Paul’s Perambulations

April 19, 2012

What role for civil disobedience and arrest in our work for justice?

Filed under: Education,Peace,Politics — admin @ 9:57 am

Meaningful and focused civil disobedience resulting in arrest can be a significant part of peaceful action for justice, but there is no reason for arrest to become the activists’ Red Badge of Courage.   War tax resisters such as myself are rarely arrested for our civil disobedience (the IRS just wants your money).

During the civil rights campaign, there were debates about tactics that concerned how arrests were removing leadership from the campaign and potentially injuring its effectiveness. Of course, we were blessed with Letter from a Birmingham Jail, but things were not always that clear or successful.

I do have my arrest record and seek to make it meaningful and empowering. I am in a position to speak publically, and this can be a valuable part of my witness. But I am very careful with arrest, and continue to address the balance between its usefulness for the movement or its becoming simply attention getting and ego involvement.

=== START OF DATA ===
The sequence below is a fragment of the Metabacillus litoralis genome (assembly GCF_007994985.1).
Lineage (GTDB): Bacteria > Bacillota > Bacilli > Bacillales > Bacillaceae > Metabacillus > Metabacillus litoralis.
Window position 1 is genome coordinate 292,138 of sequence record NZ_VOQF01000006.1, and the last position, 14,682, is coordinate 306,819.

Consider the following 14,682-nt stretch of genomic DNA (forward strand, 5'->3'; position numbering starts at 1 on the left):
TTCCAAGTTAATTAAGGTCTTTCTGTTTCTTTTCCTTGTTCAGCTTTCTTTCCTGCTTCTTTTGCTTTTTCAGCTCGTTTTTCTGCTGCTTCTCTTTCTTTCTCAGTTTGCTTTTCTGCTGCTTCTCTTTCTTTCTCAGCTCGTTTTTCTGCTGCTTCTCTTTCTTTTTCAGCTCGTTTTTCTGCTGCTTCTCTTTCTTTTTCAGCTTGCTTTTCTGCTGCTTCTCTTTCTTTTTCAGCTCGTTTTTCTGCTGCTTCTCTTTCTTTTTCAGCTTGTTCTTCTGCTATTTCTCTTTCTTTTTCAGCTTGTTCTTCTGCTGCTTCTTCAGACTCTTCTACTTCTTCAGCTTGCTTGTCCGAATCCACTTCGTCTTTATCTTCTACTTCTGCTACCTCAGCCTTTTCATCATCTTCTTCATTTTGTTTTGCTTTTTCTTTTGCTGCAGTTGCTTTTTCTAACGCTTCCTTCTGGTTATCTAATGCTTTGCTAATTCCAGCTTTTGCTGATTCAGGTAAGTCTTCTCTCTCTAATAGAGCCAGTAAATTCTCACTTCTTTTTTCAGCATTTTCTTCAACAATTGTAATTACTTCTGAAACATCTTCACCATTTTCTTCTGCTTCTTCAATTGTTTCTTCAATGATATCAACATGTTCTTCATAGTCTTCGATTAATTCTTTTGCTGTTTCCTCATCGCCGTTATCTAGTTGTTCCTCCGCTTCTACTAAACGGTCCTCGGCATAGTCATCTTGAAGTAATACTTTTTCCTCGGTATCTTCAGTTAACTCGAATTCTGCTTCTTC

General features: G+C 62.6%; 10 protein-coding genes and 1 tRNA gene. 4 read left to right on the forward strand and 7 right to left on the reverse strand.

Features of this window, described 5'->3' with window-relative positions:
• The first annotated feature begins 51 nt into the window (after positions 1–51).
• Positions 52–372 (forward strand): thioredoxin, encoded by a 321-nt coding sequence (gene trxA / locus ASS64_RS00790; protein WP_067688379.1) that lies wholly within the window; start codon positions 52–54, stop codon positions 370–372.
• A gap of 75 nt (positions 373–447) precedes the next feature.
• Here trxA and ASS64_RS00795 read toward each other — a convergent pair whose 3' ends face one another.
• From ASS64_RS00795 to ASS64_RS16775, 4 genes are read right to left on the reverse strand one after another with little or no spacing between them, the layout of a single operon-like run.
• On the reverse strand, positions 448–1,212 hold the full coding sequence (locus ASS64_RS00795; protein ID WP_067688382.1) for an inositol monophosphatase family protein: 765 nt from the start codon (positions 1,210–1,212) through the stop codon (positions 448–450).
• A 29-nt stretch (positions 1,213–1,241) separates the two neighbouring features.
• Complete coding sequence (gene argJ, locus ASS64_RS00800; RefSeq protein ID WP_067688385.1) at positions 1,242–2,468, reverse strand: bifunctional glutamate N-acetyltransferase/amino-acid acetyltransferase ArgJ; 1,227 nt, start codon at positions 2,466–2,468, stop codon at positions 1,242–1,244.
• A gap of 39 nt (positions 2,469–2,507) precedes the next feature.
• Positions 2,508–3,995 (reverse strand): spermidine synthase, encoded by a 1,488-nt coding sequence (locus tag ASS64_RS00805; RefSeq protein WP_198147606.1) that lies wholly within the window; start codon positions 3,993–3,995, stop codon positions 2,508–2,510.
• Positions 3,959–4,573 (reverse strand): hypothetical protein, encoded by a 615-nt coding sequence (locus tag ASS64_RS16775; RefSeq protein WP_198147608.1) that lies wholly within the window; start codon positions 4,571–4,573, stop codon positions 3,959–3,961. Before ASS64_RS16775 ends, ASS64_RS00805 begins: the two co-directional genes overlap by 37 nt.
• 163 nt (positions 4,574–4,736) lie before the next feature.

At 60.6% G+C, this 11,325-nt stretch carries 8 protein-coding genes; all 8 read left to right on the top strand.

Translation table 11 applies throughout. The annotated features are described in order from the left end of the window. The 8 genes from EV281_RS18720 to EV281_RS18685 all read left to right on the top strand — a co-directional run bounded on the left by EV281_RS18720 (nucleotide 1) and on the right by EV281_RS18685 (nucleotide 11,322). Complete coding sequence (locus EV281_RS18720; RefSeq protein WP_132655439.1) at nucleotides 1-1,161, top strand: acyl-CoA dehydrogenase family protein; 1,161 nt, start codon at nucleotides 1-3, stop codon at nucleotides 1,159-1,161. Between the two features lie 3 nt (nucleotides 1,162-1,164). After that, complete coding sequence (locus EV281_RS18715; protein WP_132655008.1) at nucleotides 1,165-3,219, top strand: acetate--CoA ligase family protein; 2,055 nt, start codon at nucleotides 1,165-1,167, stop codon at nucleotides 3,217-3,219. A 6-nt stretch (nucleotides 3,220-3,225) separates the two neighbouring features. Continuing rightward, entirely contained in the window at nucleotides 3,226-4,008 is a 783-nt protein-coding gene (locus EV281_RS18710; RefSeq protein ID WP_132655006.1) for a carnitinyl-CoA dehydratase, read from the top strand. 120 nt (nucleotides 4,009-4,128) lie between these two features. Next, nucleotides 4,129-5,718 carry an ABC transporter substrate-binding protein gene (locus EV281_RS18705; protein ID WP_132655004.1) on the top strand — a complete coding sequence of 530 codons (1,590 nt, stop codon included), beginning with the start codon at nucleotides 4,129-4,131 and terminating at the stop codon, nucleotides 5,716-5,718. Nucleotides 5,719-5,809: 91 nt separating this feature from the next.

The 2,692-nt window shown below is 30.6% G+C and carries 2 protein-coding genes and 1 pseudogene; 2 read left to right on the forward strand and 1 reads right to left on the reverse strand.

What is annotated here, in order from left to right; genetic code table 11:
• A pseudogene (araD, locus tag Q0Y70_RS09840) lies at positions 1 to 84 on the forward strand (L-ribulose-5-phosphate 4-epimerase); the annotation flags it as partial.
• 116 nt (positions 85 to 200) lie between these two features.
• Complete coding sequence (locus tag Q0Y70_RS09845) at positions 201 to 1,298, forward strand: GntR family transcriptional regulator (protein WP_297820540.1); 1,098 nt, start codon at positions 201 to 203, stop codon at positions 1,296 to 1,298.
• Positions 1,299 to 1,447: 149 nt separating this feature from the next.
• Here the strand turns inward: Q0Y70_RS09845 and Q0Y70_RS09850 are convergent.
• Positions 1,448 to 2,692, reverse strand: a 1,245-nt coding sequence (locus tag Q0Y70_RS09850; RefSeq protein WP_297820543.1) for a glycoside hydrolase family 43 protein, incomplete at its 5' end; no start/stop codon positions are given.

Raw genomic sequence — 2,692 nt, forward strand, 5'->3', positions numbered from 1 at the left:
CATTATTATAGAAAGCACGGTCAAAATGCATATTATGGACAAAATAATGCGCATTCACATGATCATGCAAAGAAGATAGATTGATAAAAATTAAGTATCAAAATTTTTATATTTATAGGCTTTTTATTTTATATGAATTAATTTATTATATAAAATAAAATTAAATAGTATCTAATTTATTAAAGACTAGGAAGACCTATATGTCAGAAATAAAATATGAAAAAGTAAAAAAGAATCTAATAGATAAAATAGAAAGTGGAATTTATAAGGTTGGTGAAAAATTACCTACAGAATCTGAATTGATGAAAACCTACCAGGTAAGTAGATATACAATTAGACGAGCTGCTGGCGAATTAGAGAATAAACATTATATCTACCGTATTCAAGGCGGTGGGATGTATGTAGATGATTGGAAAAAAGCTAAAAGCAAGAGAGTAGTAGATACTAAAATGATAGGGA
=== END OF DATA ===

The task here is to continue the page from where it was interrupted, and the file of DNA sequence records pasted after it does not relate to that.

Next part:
(The above was taken from my Comment on http://wagingnonviolence.org/2012/04/making-our-arrests-count/  )

1 Comment »

  1. On Good Friday 2012, Fran was civil disobedient and arrested at Lockheed Martin (King of Prussia site), the world’s largest nuclear manufacturer and war profiteer. Now we’re partners in crime at that location. And, as I sometimes put it “Best arrest you’ll ever have.” Yes, you are arrested and your freedom of movement is radically curtailed, but you are also likely to be charged and released from a clean and professional suburban police station within an hour or two.

    Does arrest then become simply “catch and release” or some version of theater? Or is there something more happening with Brandywine Peace Community and their actions at Lockheed Martin? These actions are the direct descendents of the original 1980 Plowshares action that occurred at this same location. The spirit of the Berrigans (participants in that 1980 civil disobedience) has been kept alive here for more than three decades. I witness that sense of faithfulness that compels many of those arrested to continue to be arrested here, time after time and year after year. Experienced that way, this becomes more than simple theater but becomes a living and ongoing testimony of faithfulness in our lives.

    Comment by admin — April 19, 2012 @ 10:29 pm

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